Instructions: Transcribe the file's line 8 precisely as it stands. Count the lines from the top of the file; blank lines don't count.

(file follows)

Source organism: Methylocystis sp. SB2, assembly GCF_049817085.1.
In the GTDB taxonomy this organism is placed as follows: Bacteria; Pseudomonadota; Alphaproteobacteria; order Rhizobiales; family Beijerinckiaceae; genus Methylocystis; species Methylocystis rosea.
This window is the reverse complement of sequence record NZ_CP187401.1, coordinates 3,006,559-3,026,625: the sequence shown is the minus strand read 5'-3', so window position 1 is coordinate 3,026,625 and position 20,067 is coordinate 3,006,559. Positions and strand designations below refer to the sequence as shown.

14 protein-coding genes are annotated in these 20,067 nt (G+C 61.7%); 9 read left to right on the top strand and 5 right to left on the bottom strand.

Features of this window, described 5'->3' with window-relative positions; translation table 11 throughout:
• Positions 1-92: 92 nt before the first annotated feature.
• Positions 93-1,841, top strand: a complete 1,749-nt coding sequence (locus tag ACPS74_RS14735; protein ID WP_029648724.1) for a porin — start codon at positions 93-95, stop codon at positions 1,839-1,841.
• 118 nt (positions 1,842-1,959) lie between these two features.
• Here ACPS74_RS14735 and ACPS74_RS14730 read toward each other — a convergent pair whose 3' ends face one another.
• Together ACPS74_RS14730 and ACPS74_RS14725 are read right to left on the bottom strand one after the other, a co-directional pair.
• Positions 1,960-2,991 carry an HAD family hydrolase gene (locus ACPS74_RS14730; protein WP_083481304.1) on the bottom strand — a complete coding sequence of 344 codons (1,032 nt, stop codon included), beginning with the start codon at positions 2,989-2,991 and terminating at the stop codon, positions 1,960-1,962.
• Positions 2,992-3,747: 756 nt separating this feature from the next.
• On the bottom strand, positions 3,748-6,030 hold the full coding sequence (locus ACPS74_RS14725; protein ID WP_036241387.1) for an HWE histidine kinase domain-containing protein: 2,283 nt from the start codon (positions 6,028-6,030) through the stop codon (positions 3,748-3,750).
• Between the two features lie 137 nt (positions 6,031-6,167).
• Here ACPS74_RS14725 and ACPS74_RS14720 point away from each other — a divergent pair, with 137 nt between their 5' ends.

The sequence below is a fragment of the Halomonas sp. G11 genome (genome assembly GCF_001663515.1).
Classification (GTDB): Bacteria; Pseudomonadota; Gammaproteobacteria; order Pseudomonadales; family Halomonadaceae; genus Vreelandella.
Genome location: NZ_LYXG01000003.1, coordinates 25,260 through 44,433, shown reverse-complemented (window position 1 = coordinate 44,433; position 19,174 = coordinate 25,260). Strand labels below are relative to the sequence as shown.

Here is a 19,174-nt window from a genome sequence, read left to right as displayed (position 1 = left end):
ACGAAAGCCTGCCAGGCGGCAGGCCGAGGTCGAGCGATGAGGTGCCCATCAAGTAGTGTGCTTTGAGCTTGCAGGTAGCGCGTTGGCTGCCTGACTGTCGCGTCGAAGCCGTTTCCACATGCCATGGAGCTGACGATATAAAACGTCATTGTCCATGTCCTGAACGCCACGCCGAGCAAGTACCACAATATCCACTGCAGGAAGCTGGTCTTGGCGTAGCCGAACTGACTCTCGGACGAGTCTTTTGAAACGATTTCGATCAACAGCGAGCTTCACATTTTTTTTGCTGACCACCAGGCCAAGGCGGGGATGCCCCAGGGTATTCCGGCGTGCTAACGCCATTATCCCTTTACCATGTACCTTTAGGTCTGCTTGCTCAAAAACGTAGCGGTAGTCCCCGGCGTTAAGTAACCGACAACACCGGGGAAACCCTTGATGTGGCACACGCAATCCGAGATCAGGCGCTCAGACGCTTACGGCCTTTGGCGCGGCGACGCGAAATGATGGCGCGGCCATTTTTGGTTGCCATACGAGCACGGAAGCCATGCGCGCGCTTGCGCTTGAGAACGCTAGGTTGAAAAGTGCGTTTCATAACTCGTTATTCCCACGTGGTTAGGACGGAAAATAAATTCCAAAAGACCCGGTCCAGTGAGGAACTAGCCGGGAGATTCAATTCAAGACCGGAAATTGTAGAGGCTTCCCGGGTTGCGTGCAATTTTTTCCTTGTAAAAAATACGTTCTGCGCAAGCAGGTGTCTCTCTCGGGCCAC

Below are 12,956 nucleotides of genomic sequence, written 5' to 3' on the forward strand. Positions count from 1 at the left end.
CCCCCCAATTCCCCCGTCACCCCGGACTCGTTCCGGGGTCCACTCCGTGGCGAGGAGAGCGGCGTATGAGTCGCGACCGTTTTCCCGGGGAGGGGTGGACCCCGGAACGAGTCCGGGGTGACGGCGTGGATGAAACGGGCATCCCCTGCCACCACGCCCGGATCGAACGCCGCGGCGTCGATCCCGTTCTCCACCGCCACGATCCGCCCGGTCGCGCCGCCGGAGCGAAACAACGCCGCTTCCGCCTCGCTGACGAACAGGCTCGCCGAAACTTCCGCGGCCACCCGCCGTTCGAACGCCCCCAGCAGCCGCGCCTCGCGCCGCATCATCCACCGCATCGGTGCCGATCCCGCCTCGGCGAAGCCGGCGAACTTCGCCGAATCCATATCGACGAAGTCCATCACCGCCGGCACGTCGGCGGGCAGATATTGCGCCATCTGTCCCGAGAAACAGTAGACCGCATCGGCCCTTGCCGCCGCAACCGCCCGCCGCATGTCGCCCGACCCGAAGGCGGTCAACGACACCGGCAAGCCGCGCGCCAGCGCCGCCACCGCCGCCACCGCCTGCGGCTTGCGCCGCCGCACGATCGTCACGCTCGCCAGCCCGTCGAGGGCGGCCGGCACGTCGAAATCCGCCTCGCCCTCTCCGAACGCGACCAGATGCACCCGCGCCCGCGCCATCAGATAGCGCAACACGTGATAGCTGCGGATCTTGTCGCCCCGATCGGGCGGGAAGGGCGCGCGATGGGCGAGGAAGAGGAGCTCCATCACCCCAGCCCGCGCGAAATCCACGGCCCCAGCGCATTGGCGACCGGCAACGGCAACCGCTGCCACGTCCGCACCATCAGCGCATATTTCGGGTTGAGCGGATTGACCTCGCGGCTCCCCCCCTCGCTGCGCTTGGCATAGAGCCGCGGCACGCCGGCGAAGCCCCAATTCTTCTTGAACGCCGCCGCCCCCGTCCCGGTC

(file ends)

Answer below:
• 118 nt (positions 1,842-1,959) lie between these two features.